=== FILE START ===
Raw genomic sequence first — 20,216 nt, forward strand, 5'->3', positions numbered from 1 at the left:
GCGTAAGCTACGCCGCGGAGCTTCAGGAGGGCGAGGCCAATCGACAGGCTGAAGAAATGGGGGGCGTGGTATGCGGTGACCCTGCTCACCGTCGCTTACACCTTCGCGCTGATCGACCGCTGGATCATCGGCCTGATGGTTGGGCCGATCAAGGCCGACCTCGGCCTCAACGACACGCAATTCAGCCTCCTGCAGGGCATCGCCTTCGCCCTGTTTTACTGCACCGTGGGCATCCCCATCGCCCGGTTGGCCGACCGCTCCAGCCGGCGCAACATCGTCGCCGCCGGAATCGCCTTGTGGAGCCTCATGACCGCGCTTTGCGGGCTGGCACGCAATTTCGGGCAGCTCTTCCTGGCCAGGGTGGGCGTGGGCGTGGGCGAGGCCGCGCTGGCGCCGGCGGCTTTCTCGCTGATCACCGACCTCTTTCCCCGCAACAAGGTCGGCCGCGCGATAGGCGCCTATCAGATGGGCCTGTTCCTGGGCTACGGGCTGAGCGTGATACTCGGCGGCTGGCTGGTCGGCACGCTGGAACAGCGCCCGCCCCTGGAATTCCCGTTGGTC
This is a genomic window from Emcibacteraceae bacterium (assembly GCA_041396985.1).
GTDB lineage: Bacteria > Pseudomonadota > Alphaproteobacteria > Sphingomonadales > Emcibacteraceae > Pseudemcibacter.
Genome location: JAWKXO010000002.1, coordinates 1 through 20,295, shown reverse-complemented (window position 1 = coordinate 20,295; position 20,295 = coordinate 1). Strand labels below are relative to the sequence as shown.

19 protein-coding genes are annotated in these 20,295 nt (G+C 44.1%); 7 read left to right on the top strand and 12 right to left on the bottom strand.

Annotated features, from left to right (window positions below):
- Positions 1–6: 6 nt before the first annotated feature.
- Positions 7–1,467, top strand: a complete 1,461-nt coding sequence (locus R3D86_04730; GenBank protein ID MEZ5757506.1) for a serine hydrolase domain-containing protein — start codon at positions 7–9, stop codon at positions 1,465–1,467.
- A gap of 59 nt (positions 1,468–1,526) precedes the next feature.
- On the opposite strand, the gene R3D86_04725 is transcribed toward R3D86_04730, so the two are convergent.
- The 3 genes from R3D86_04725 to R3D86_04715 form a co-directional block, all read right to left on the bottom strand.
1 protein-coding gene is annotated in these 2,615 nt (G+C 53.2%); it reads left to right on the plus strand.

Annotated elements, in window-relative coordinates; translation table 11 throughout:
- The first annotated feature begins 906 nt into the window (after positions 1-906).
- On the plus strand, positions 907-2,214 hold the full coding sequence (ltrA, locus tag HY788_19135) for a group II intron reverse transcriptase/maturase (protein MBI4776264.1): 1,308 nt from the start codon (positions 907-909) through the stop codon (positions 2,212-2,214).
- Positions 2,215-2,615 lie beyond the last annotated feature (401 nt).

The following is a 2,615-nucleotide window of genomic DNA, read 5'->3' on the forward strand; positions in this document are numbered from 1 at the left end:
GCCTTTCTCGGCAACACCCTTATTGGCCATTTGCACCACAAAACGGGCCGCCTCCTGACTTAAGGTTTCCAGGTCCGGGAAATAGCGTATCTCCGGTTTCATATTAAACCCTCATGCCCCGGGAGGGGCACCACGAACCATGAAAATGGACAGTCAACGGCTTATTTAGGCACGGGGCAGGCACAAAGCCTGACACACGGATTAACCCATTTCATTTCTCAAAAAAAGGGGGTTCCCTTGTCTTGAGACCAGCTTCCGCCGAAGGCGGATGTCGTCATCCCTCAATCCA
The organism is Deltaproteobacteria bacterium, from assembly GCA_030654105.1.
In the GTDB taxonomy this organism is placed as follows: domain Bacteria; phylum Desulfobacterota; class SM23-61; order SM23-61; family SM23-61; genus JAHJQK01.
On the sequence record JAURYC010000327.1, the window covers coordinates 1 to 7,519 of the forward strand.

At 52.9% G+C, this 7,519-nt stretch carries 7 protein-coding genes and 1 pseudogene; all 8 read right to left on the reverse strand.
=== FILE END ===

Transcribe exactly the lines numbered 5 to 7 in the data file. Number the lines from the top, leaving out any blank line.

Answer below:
Genome location: JAWKXO010000002.1, coordinates 1 through 20,295, shown reverse-complemented (window position 1 = coordinate 20,295; position 20,295 = coordinate 1). Strand labels below are relative to the sequence as shown.

19 protein-coding genes are annotated in these 20,295 nt (G+C 44.1%); 7 read left to right on the top strand and 12 right to left on the bottom strand.

Annotated features, from left to right (window positions below):